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Discussion Starter · #1 ·
A 15-year-old girl is brought to the emergency department by her 20-year-old sister because of a 1-week history of fatigue, nausea, and abdominal pain. Menarche was at the age of 12 years, and her last menstrual period was 3 weeks ago. She has not had vaginal discharge. She is sexually active, and she and her partner use condoms inconsistently. Her temperature is 37 C (98.6 F), blood pressure is 110/60 mm Hg, and pulse is 95/min. Abdominal examination shows mild bilateral lower quadrant tenderness. Before a pelvic examination and a pregnancy test can be performed in this patient, consent must be obtained from which of the following?

A) The court

B) The patient

C) The patient's parent

D) The patient's sister

E) No consent is necessary

Please explain you answer. Thanks.

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590 Posts
I'd choose B

I would go with B) The patient

E) would only be correct if the patient were unconscious or delirious and harm might come to the patient if care were withheld - this would certainly never be true of a routine exam.
D) would only ever be correct if the patient's sister had legal guardianship or was legally empowered to make medical decisions for her sister.
A) The court can compel patients to receive medical care in the case of outbreaks, but you would only have to secure consent for treatment if the patient was a ward of the court (i.e. the parents had been disempowered or the child is in a juvenile detention center).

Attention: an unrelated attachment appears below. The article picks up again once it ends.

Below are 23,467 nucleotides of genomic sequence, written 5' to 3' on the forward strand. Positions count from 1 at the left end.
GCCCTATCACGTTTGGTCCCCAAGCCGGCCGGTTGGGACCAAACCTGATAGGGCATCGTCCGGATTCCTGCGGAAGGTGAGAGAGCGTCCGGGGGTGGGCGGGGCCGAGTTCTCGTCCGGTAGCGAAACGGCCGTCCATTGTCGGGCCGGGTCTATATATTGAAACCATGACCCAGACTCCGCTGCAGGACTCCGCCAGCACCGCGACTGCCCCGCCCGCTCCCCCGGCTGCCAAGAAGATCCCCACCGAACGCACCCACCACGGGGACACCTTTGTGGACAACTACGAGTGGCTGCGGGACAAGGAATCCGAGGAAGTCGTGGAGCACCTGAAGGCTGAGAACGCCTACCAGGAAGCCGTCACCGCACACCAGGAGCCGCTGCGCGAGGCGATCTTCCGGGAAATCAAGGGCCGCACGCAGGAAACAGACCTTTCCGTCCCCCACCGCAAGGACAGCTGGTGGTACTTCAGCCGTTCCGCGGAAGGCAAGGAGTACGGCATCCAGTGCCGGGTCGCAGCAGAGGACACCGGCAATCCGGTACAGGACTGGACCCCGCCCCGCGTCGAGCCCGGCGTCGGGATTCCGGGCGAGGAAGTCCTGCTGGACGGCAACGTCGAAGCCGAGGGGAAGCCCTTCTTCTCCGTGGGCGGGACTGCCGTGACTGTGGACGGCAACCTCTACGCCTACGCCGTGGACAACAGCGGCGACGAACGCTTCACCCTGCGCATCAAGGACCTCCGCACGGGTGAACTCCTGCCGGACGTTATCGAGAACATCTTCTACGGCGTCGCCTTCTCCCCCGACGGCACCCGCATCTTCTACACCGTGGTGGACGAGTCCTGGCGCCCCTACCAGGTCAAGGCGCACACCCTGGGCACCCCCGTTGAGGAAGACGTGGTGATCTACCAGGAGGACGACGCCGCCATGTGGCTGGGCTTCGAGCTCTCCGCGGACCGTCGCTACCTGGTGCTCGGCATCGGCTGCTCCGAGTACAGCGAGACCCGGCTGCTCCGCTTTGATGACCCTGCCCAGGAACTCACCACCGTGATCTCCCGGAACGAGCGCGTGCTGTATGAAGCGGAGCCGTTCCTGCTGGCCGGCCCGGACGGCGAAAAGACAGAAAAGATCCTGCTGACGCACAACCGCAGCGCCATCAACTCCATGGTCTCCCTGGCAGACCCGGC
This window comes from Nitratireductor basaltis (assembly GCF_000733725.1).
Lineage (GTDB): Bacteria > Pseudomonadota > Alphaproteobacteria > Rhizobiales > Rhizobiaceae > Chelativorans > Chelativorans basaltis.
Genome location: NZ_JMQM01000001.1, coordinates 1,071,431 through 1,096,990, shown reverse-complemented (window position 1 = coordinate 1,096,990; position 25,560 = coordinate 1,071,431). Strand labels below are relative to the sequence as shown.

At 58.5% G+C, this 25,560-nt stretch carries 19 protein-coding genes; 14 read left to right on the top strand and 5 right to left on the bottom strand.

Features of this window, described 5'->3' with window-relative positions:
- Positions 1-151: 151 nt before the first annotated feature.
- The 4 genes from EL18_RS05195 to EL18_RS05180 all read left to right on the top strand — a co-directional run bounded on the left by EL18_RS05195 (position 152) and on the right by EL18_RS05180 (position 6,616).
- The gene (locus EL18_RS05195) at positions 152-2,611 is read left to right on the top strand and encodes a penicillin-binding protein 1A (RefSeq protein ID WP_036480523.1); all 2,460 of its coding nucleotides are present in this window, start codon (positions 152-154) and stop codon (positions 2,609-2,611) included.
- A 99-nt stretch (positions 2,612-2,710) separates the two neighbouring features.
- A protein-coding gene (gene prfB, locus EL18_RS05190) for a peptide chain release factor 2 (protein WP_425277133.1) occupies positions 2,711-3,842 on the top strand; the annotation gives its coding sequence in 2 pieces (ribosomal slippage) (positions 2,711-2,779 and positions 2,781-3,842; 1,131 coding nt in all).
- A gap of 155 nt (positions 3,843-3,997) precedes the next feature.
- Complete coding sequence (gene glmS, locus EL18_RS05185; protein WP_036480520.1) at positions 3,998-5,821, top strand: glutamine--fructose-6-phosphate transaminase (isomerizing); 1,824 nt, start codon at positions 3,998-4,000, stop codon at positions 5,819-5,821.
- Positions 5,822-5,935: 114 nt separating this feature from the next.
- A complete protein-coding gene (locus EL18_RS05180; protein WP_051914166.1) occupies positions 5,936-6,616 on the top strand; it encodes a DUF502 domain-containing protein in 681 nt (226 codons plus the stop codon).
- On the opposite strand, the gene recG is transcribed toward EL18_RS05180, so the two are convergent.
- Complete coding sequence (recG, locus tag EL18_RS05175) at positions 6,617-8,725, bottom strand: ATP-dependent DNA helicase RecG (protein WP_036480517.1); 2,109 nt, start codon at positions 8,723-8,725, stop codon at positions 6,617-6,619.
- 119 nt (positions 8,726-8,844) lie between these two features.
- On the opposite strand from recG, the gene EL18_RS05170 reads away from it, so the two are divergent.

C) would be correct in many cases - it is the default rule that minors cannot consent to their own medical care; however, the exceptions to this are in an emergency, for the treatment of STD's (in most states), victims of abuse or neglect (in most states), in pregnancy (in many states), or if the patient is an emancipated minor or married. In this case, there is no reason to think that there is an emergency, so one would think that C would be correct... except for the possibly reproductive nature of the complaint. The problem is that we don't have enough information, really.

I would choose B). At 15, you would need the patient's consent for something like a pelvic exam even if you had the parent's consent. A minor is allowed to consent to reproductive health, excluding abortion, in most states, without parental permission. And, if the patient believes herself to be pregnant, that is enough in many states to consent to care.
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